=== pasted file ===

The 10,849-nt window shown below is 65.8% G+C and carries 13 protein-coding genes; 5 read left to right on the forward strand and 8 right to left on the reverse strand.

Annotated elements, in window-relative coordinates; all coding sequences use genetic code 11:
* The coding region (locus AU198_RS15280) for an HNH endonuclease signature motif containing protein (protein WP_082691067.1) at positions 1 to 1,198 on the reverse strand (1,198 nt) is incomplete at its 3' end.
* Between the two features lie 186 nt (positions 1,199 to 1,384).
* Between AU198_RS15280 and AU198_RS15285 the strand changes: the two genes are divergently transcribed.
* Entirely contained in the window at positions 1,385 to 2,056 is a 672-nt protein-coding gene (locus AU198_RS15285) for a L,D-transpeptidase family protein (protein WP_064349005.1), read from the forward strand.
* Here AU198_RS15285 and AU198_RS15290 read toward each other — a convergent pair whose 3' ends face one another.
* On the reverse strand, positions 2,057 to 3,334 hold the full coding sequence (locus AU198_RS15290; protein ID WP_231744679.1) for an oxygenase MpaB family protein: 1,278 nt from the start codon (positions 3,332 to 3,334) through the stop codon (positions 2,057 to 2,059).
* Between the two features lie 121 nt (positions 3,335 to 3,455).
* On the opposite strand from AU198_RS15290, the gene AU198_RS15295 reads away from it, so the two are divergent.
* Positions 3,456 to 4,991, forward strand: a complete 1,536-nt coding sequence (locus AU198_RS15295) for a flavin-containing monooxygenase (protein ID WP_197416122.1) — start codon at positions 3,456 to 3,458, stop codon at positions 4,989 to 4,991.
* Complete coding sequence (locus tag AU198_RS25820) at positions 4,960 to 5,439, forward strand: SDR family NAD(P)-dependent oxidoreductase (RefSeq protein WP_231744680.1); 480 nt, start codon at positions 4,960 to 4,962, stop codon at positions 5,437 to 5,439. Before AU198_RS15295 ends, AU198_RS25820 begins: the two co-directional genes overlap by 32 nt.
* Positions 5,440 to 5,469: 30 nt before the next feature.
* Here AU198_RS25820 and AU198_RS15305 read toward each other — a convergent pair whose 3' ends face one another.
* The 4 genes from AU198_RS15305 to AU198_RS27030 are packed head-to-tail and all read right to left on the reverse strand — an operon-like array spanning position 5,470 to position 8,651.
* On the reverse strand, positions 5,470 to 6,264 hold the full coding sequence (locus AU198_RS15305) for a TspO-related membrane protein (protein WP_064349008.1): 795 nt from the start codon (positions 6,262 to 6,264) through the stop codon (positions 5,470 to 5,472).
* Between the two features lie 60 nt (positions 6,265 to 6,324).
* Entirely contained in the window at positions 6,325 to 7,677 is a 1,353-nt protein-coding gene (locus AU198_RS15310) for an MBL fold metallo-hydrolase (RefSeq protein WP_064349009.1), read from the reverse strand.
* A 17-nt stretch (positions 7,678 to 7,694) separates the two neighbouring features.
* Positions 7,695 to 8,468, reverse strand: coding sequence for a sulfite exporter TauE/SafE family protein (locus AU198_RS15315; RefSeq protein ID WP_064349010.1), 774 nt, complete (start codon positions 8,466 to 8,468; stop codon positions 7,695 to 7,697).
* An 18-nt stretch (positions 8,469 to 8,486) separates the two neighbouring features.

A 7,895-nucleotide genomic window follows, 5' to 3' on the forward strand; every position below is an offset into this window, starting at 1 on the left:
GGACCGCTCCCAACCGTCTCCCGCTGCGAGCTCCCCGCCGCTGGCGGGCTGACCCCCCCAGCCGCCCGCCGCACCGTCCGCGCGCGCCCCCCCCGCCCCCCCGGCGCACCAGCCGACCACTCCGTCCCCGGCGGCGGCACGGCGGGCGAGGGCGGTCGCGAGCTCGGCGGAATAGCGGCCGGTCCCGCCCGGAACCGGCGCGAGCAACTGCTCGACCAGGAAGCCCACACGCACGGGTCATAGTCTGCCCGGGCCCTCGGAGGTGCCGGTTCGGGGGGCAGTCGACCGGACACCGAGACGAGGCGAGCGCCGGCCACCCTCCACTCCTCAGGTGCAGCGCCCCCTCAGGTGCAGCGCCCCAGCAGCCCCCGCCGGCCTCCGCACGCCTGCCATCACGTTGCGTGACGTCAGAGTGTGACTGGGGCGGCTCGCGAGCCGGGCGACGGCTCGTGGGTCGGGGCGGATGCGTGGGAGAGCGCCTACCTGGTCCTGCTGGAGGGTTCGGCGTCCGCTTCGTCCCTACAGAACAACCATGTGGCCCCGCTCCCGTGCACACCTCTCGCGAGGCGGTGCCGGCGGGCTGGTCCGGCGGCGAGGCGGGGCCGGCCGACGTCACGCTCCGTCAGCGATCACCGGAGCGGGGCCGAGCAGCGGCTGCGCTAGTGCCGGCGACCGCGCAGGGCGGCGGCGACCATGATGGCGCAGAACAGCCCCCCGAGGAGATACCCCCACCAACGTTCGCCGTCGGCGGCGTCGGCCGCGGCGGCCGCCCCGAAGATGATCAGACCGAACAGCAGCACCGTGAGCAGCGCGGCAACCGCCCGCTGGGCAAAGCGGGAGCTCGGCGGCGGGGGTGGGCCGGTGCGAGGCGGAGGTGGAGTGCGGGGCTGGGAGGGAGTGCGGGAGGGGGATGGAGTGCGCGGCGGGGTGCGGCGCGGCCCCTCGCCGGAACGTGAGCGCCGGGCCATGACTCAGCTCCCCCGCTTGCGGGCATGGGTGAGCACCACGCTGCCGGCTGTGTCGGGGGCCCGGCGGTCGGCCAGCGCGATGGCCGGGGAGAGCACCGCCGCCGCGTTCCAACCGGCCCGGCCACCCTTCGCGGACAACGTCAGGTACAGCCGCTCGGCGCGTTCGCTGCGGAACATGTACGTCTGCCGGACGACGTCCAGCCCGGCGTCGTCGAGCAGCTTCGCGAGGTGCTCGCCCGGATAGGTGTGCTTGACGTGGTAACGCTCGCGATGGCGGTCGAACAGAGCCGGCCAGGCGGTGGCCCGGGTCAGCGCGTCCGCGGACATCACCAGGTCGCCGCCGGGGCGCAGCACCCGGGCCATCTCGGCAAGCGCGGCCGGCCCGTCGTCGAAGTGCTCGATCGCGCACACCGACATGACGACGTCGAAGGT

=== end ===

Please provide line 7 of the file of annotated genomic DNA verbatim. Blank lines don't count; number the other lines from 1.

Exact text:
* Here AU198_RS15285 and AU198_RS15290 read toward each other — a convergent pair whose 3' ends face one another.